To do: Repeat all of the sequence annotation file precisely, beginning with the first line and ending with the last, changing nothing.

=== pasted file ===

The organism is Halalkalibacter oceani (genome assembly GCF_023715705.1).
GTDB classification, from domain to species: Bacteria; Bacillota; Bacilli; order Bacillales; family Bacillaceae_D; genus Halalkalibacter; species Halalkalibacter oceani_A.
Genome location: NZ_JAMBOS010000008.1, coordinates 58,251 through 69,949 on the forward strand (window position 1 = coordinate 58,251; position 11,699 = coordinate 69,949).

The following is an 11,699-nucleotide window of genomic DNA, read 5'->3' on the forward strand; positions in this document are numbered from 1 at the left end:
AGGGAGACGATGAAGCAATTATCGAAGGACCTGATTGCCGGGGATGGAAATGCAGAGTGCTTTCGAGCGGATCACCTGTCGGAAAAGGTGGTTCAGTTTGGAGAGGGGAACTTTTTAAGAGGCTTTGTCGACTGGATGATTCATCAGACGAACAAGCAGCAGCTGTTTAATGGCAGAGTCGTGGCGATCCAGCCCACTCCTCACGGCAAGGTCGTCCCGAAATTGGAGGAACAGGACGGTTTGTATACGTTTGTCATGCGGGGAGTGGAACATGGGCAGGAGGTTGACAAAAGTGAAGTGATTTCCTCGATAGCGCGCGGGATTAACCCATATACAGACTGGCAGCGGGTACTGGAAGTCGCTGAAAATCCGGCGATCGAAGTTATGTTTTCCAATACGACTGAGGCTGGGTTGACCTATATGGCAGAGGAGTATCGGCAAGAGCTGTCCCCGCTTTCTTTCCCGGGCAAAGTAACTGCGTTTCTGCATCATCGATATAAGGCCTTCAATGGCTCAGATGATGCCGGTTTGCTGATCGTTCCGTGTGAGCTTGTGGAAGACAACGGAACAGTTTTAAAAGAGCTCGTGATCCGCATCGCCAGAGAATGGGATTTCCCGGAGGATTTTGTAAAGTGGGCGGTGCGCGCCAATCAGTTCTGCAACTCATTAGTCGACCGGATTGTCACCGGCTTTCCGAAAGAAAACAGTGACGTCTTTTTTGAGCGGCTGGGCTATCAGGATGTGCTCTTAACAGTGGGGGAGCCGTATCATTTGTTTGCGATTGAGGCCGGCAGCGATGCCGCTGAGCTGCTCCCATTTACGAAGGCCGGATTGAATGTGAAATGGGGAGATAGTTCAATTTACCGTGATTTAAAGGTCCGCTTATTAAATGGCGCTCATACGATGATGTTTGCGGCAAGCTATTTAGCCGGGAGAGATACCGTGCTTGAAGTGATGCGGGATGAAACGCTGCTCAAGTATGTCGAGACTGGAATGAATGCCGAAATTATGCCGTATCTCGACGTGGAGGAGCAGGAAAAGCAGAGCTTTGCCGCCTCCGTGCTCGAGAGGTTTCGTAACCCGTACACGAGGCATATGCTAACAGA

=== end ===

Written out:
The organism is Halalkalibacter oceani (genome assembly GCF_023715705.1).
GTDB classification, from domain to species: Bacteria; Bacillota; Bacilli; order Bacillales; family Bacillaceae_D; genus Halalkalibacter; species Halalkalibacter oceani_A.
Genome location: NZ_JAMBOS010000008.1, coordinates 58,251 through 69,949 on the forward strand (window position 1 = coordinate 58,251; position 11,699 = coordinate 69,949).

The following is an 11,699-nucleotide window of genomic DNA, read 5'->3' on the forward strand; positions in this document are numbered from 1 at the left end:
AGGGAGACGATGAAGCAATTATCGAAGGACCTGATTGCCGGGGATGGAAATGCAGAGTGCTTTCGAGCGGATCACCTGTCGGAAAAGGTGGTTCAGTTTGGAGAGGGGAACTTTTTAAGAGGCTTTGTCGACTGGATGATTCATCAGACGAACAAGCAGCAGCTGTTTAATGGCAGAGTCGTGGCGATCCAGCCCACTCCTCACGGCAAGGTCGTCCCGAAATTGGAGGAACAGGACGGTTTGTATACGTTTGTCATGCGGGGAGTGGAACATGGGCAGGAGGTTGACAAAAGTGAAGTGATTTCCTCGATAGCGCGCGGGATTAACCCATATACAGACTGGCAGCGGGTACTGGAAGTCGCTGAAAATCCGGCGATCGAAGTTATGTTTTCCAATACGACTGAGGCTGGGTTGACCTATATGGCAGAGGAGTATCGGCAAGAGCTGTCCCCGCTTTCTTTCCCGGGCAAAGTAACTGCGTTTCTGCATCATCGATATAAGGCCTTCAATGGCTCAGATGATGCCGGTTTGCTGATCGTTCCGTGTGAGCTTGTGGAAGACAACGGAACAGTTTTAAAAGAGCTCGTGATCCGCATCGCCAGAGAATGGGATTTCCCGGAGGATTTTGTAAAGTGGGCGGTGCGCGCCAATCAGTTCTGCAACTCATTAGTCGACCGGATTGTCACCGGCTTTCCGAAAGAAAACAGTGACGTCTTTTTTGAGCGGCTGGGCTATCAGGATGTGCTCTTAACAGTGGGGGAGCCGTATCATTTGTTTGCGATTGAGGCCGGCAGCGATGCCGCTGAGCTGCTCCCATTTACGAAGGCCGGATTGAATGTGAAATGGGGAGATAGTTCAATTTACCGTGATTTAAAGGTCCGCTTATTAAATGGCGCTCATACGATGATGTTTGCGGCAAGCTATTTAGCCGGGAGAGATACCGTGCTTGAAGTGATGCGGGATGAAACGCTGCTCAAGTATGTCGAGACTGGAATGAATGCCGAAATTATGCCGTATCTCGACGTGGAGGAGCAGGAAAAGCAGAGCTTTGCCGCCTCCGTGCTCGAGAGGTTTCGTAACCCGTACACGAGGCATATGCTAACAGA